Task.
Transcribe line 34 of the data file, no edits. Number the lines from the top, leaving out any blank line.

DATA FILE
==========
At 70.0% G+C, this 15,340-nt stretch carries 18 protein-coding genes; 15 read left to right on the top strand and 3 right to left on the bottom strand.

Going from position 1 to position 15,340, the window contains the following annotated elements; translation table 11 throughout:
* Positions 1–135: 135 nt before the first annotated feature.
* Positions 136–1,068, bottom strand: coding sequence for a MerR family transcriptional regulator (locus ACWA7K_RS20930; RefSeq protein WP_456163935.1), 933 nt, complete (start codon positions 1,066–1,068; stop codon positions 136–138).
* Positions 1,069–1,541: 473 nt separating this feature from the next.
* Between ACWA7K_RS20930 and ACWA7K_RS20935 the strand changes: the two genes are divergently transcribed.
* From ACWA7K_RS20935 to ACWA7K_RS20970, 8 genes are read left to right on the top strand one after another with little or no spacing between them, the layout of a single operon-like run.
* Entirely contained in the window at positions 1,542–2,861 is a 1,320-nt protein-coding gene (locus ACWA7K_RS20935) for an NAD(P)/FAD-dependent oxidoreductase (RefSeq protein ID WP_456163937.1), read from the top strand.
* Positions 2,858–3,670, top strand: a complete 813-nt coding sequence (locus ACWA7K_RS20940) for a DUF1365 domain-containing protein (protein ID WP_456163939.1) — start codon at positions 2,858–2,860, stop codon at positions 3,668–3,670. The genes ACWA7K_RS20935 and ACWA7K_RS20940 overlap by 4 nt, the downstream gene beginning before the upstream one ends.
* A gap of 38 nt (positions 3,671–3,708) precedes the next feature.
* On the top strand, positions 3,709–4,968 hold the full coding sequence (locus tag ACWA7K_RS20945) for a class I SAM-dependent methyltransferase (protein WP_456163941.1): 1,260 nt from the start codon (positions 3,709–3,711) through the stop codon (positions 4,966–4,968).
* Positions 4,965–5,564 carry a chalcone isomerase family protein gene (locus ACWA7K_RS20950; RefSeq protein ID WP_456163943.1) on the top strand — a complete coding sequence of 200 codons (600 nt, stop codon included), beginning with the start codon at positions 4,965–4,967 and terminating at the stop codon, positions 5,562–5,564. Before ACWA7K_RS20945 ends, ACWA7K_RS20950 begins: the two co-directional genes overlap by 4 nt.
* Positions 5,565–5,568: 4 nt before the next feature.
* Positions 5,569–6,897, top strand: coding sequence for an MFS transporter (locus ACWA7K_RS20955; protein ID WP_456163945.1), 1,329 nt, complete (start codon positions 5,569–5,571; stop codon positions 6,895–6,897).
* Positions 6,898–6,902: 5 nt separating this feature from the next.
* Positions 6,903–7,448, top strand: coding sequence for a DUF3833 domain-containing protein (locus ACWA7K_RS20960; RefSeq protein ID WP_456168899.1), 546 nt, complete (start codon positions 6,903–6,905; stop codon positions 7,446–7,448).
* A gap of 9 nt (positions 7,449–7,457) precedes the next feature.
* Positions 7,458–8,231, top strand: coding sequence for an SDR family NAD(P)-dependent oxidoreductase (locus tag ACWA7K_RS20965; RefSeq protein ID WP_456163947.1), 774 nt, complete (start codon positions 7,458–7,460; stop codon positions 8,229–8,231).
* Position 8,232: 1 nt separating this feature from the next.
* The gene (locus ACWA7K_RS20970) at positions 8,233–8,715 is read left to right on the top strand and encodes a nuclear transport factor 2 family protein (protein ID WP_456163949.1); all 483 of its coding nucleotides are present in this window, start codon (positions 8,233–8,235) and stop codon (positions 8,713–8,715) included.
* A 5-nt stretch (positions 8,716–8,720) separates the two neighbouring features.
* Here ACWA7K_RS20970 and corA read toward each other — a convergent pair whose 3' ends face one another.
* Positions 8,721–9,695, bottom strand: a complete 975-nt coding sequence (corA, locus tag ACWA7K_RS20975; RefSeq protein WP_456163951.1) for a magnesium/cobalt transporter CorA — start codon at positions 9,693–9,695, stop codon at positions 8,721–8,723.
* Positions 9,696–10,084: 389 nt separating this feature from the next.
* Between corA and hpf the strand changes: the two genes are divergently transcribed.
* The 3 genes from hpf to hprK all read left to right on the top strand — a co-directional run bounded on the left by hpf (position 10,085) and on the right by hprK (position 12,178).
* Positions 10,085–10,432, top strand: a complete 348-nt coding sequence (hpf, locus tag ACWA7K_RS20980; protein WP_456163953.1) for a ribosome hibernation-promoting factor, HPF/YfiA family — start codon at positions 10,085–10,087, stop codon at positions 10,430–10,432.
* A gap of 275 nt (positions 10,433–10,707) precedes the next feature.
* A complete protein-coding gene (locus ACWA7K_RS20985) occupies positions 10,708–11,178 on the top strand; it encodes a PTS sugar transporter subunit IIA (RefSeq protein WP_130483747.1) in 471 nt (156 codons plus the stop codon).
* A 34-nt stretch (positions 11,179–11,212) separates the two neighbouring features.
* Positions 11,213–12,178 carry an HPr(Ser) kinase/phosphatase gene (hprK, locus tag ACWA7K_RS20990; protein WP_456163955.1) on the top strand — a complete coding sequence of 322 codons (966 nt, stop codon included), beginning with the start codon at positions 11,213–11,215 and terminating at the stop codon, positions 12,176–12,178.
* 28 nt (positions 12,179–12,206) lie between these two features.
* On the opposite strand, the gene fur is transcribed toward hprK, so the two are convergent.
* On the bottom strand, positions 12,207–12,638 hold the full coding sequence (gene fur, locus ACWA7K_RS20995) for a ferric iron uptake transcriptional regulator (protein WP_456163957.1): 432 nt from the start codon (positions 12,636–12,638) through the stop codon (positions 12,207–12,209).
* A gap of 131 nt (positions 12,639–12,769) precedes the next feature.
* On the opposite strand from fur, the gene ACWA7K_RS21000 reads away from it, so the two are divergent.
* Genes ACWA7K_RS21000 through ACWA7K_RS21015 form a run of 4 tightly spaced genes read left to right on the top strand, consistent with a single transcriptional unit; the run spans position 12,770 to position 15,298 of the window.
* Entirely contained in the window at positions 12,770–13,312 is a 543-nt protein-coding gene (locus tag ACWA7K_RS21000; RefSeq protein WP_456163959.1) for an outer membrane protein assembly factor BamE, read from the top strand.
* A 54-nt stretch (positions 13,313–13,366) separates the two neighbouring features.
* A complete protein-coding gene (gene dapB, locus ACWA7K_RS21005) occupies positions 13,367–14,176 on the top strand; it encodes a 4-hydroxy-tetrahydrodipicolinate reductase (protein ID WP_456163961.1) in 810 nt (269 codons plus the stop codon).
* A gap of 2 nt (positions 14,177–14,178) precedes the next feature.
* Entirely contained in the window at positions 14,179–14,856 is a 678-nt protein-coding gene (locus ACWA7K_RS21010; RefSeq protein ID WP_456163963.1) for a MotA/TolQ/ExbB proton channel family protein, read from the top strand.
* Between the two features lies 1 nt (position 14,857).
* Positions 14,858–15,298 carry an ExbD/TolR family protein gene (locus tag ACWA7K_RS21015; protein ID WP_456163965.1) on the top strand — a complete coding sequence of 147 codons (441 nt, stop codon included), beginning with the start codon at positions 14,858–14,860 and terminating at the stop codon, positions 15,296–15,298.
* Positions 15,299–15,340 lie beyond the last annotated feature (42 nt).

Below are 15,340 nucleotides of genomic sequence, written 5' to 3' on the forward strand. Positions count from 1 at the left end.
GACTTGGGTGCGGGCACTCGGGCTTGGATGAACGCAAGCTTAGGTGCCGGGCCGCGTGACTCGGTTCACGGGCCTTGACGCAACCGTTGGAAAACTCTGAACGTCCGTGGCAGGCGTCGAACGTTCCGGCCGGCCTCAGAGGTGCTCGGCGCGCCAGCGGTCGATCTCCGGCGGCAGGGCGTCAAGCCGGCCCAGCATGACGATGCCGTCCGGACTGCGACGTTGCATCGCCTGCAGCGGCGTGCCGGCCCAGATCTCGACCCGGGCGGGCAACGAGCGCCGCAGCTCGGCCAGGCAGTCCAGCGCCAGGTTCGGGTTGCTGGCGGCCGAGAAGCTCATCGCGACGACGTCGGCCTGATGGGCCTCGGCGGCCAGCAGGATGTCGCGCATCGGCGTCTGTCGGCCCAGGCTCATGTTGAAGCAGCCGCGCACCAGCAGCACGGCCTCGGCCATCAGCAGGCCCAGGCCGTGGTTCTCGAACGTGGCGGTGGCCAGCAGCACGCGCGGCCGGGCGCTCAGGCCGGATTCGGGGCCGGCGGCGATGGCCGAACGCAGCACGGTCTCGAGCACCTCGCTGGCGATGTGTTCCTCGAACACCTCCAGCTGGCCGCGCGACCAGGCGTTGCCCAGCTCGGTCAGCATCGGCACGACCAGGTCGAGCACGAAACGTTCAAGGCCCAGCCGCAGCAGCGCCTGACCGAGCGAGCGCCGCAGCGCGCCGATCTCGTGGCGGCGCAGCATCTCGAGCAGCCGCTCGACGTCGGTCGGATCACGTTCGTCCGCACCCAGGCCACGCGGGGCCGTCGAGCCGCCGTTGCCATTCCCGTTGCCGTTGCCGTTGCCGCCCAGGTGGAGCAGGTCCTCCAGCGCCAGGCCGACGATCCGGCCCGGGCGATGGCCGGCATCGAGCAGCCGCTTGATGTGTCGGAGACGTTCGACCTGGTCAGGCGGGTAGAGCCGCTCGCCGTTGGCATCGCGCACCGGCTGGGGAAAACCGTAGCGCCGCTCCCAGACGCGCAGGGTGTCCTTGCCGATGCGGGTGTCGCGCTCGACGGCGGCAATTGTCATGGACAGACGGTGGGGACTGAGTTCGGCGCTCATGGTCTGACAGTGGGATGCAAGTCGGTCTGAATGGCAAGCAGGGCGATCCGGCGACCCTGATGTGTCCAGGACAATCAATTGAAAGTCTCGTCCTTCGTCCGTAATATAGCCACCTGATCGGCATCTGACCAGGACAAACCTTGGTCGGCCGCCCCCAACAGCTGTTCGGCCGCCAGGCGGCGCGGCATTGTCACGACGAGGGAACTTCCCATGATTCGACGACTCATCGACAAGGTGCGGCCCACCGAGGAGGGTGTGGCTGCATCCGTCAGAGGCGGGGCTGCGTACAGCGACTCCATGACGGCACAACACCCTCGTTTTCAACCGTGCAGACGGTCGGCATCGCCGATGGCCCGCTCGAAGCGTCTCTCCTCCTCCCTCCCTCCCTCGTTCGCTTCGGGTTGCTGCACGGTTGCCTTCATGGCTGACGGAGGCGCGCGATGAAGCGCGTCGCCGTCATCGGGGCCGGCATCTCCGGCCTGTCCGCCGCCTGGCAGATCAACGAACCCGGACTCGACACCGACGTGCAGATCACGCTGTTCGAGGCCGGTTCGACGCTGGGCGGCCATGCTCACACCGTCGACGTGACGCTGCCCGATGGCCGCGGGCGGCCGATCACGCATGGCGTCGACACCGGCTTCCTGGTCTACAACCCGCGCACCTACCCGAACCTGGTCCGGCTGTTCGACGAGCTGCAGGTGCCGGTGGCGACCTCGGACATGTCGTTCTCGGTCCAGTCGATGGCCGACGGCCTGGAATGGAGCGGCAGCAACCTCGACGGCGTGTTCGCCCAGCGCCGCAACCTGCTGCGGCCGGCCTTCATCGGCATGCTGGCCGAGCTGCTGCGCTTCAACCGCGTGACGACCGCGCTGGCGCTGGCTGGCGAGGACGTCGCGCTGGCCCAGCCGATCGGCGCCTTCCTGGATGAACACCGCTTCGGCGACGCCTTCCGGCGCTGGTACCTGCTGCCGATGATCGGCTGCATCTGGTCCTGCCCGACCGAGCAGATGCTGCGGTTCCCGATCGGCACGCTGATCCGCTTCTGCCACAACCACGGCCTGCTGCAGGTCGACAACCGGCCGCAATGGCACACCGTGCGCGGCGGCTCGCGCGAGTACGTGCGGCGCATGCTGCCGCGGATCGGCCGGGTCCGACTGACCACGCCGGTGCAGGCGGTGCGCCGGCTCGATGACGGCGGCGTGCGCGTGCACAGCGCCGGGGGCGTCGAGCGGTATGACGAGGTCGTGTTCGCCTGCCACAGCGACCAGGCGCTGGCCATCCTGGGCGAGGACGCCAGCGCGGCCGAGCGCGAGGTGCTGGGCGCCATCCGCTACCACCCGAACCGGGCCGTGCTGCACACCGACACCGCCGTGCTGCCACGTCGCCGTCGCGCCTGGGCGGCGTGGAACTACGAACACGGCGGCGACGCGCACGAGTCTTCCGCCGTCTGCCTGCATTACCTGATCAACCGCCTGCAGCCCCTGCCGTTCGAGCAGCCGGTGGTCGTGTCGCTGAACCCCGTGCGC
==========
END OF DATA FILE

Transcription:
* On the bottom strand, positions 12,207–12,638 hold the full coding sequence (gene fur, locus ACWA7K_RS20995) for a ferric iron uptake transcriptional regulator (protein WP_456163957.1): 432 nt from the start codon (positions 12,636–12,638) through the stop codon (positions 12,207–12,209).